The first Melammu Workshop “Representing the Wise: A Gendered Approach” was organized by Stéphanie Anthonioz and Sebastian Fink, and was hosted by the Catholic University of Lille. A team of twelve scholars from Europe and Canada met in Lille in May 2016. See the original program here.
Our initial endeavor was to ask how female and male representatives of the wise – female and male sages – were conceptualized in antiquity and whether there was a clear difference between female and male wisdom. The workshop followed a kind of historical chronology starting from Mesopotamian and Egyptian sources, continuing west through the Levant and ending with Greek and Roman documentation.
While it seems very modern to speak about gendered wisdom, a passage in Plato reveals that already the ancient Greeks had their ideas of male and female wisdom:
Why, take the case of Thales, Theodorus. While he was studying the stars and looking upwards, he fell into a pit, and a neat, witty Thracian servant girl jeered at him, they say, because he was so eager to know the things in the sky that he could not see what was there before him at his very feet. The same jest applies to all who pass their lives in philosophy. (Plato, Theaetetus 174a)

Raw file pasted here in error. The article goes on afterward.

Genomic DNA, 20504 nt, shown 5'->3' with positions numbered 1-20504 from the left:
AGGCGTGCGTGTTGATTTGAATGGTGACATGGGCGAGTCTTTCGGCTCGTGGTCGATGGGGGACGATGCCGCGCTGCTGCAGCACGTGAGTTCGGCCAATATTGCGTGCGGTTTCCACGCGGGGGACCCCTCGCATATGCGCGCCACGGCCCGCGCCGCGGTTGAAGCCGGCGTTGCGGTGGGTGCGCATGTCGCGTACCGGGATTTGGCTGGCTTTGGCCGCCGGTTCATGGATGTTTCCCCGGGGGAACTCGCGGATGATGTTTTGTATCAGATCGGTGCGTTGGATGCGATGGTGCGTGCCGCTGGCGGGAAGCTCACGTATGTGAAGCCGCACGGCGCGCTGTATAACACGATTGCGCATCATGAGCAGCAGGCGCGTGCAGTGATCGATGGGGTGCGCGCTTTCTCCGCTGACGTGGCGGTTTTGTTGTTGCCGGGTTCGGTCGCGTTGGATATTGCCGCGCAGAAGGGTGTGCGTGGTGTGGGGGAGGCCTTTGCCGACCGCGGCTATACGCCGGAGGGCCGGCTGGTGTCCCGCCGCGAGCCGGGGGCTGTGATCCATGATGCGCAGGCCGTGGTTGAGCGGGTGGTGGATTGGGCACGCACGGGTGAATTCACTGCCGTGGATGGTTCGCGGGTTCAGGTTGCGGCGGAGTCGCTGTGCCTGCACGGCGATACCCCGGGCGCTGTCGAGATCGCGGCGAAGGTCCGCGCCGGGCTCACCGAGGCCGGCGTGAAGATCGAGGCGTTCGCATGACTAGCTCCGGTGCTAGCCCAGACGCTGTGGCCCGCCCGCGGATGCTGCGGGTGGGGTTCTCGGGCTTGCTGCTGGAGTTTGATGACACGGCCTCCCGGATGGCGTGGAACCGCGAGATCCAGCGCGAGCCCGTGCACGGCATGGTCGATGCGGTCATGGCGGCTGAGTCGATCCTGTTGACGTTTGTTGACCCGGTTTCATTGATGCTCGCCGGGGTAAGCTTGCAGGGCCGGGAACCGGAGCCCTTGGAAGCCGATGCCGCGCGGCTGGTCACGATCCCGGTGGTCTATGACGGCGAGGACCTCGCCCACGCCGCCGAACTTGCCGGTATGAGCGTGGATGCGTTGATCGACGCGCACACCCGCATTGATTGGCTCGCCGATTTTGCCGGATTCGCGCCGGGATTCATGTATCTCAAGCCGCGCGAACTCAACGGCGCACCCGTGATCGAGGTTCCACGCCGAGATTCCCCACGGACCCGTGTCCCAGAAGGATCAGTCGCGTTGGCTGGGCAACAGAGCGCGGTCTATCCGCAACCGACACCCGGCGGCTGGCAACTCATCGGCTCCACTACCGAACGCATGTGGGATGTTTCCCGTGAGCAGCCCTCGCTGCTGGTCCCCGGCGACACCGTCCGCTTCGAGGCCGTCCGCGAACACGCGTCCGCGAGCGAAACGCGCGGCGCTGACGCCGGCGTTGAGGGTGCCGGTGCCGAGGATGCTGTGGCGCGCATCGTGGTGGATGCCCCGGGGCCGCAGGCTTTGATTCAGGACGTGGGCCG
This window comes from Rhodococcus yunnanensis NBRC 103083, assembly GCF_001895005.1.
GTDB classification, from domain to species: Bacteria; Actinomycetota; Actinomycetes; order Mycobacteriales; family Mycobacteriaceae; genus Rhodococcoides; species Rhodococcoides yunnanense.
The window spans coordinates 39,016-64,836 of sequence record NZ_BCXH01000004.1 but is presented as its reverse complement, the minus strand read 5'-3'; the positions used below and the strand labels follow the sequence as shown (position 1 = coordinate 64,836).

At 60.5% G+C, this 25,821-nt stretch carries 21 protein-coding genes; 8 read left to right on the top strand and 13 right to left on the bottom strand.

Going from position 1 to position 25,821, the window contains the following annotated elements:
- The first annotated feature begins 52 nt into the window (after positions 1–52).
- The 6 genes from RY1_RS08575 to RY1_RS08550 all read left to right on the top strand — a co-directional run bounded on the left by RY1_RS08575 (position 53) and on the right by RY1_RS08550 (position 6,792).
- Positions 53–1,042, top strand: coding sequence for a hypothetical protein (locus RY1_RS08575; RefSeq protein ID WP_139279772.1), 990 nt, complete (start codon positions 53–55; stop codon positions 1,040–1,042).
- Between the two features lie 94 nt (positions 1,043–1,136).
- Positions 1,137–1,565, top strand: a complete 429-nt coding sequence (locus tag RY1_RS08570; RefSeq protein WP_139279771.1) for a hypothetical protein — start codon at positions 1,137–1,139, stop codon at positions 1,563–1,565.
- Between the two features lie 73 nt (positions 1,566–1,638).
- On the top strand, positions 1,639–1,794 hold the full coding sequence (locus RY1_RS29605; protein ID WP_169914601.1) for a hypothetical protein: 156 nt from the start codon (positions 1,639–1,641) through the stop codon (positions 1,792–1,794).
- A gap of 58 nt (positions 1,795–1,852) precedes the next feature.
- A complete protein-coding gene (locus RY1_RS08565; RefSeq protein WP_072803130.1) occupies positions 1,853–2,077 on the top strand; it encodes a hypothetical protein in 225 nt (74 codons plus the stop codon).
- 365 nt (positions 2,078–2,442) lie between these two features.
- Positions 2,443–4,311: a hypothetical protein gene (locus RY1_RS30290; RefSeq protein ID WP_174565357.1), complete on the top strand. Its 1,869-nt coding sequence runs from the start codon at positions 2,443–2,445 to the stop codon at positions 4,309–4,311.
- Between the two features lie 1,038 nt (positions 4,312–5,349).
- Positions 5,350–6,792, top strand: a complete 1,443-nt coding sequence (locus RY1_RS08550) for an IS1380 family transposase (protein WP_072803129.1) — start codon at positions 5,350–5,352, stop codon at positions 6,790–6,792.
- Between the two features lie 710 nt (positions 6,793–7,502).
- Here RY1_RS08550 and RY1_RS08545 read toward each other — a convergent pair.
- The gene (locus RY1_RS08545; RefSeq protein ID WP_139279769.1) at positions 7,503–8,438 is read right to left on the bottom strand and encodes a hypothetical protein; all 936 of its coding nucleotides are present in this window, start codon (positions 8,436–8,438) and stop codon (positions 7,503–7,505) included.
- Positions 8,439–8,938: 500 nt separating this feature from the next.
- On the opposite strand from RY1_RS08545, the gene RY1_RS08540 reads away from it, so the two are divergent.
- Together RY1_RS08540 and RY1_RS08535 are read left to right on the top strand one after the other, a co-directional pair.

A philosopher, according to Socrates, can be rather a strange man when he has to deal with things that are of no interest to him, "the things at his feet and before his eyes". The Thracian servant girl, despite her low social status and her lack of philosophical wisdom, can teach a lesson to the first philosopher Thales. While he deals with the heavens and the stars, he still is a living person who somehow has to cope with this world.
The book covers male and female representations of the wise in Sumerian and Akkadian Literature, in Egypt, in the Hebrew Bible, in Greek and in Roman sources and thereby provides its readers with a broad comparative perspective to gendered representations of wisdom.
If there is one observable general tendency, then it is that male representation of wisdom is part of an historical and social development where more and more power was taken by males, the ideal of wisdom was defined by males and therefore representations tended to be masculine. If we understood the idea of a gendered approach in a strict sense, we could even distinguish between male and female wisdom, as in most societies in antiquity woman and man had their ideal roles.
Stéphanie Anthonioz, Sebastian Fink (eds.) 2019. Representing the Wise. A Gendered Approach. Proceedings of the 1st Melammu Workshop, Lille, 4-5 April 2016. Melammu Workshops and Monographs 1. Zaphon: Münster.